The commander of Air Force Special Operations Command said a recent report that a female Air Force special warfare candidate received preferential treatment in the training pipeline was false or missing valuable context.
“[M]ost of what the author asserted about this trainee’s experience is either factually incorrect or missing important context which would completely change the perception,” said Lt. Gen. James “Jim” Slife in a Facebook post on Thursday.
Slife was responding to a story that was widely shared on the unofficial Air Force subreddit, Twitter, and even the Instagram account of Rep. Dan Crenshaw (R-Tex.). Written by an anonymous source claiming to be an Air Force combat controller, the story detailed how a female special tactics officer quit the challenging selection process and training pipeline multiple times, only to be reinstated by leadership of AFSOC and the 24th Special Operations Wing.
The candidate “became known for quitting and getting preferential treatment,” the story said. “She quit during various points of her training, and yet all accounts were ‘brushed under the rung’ since she was closely looked at, and her status monitored by Congress and AFSOC leadership (O-6 and above) on a weekly basis.”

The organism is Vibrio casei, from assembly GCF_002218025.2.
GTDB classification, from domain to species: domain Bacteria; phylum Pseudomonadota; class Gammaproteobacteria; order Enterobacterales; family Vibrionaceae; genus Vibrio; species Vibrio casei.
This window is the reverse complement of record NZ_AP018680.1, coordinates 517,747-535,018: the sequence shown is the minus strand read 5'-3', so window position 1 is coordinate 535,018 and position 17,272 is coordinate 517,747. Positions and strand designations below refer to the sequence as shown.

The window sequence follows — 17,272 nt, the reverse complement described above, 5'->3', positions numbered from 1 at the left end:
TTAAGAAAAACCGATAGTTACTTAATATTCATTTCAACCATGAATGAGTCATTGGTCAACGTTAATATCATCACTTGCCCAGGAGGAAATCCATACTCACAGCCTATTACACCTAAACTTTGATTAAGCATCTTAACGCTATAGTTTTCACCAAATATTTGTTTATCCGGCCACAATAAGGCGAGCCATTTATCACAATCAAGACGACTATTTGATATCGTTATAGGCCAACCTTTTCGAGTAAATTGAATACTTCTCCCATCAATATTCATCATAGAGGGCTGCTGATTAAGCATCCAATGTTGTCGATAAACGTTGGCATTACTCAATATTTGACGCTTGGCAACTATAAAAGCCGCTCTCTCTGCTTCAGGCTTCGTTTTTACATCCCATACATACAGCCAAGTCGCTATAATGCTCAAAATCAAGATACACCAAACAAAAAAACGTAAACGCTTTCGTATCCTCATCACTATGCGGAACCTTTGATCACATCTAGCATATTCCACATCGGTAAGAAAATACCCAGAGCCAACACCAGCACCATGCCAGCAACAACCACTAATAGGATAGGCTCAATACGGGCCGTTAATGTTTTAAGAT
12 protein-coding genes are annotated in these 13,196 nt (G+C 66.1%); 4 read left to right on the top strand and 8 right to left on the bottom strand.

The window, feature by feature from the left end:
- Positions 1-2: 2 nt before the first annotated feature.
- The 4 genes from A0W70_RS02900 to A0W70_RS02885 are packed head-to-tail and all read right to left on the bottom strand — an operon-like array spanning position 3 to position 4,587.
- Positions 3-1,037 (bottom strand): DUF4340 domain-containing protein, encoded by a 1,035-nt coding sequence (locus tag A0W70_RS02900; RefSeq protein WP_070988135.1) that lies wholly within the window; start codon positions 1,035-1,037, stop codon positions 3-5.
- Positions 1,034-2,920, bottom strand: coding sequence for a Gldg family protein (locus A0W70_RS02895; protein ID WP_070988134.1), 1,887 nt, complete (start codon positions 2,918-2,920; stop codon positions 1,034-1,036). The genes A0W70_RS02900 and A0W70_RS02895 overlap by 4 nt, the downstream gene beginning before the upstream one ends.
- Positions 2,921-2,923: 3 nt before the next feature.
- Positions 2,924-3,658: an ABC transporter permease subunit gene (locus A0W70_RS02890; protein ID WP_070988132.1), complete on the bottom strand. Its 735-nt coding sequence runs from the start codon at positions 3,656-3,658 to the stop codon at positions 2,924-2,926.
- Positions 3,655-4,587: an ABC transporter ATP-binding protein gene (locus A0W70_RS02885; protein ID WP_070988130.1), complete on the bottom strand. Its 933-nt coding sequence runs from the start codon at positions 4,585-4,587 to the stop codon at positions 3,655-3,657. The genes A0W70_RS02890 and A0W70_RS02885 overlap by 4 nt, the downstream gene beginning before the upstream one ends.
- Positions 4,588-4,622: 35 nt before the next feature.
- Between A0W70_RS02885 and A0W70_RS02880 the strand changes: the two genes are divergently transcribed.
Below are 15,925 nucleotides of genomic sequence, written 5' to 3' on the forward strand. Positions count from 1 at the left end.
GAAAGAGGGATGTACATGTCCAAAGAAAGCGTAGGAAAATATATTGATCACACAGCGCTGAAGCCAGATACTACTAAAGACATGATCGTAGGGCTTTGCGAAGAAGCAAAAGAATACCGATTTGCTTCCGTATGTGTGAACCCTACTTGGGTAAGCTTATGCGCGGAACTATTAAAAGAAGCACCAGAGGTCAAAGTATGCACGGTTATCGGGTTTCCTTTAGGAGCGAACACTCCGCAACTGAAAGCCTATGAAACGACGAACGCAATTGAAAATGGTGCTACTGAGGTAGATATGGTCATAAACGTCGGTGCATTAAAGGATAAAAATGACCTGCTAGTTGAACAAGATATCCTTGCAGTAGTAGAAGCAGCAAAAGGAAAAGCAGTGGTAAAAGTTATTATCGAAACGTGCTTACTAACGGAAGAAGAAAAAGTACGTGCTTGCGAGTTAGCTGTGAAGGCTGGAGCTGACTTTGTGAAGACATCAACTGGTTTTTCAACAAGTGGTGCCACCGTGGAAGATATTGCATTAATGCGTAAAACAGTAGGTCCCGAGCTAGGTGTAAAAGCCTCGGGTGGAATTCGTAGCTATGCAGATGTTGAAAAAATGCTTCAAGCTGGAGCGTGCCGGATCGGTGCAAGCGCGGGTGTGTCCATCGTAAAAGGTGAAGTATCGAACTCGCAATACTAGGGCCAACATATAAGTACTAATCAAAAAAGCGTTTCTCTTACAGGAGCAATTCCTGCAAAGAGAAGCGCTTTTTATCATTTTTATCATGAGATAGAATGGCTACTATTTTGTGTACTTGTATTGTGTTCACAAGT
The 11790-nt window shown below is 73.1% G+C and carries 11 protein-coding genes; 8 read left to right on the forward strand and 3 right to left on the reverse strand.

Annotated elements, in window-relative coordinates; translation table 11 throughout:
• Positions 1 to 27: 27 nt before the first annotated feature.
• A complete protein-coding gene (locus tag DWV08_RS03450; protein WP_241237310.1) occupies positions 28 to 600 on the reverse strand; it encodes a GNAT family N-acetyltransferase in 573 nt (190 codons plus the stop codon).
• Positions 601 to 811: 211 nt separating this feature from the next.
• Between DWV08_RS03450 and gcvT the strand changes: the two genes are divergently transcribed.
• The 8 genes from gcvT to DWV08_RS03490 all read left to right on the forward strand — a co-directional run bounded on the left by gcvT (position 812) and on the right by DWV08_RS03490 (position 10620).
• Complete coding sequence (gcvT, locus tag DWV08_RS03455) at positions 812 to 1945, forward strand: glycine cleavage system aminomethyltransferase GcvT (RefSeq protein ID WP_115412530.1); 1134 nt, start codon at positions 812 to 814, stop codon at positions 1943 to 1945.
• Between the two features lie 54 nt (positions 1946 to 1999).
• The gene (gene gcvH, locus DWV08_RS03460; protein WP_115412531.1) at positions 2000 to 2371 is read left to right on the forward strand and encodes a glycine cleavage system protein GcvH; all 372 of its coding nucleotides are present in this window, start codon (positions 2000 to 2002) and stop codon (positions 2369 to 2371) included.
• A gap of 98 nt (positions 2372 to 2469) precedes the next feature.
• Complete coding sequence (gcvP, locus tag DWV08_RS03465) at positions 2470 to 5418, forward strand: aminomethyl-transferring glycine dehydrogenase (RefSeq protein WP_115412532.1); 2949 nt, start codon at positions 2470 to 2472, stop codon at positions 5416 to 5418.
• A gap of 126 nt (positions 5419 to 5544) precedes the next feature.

The Air Force special warfare selection process and training pipeline is among the most difficult in the world. For example, the two-year combat controller training pipeline historically washes out 70 to 80% of its candidates. Air Force combat controllers and pararescue jumpers are trained to the same technical and physical standards as other special operators such as Army Green Berets and Navy SEALs. However, combat controllers and PJs also receive extensive training in the form of air traffic control and combat medicine, respectively, so they can control a crowded airspace, call in airstrikes, and evacuate wounded friendly troops from deep behind enemy lines.
Very few women have attempted the Air Force special warfare pipeline since the positions were opened to them in 2015. In April 2021, Sandboxx reported that a female airman had passed selection and was in the process of becoming a combat controller, while three other women were also somewhere in the pipeline. When asked by Task & Purpose, AFSOC spokesperson Capt. Savannah Stephens declined to specify how many women are currently in the special warfare training pipeline in an effort “to not create unfair pressure,” she said.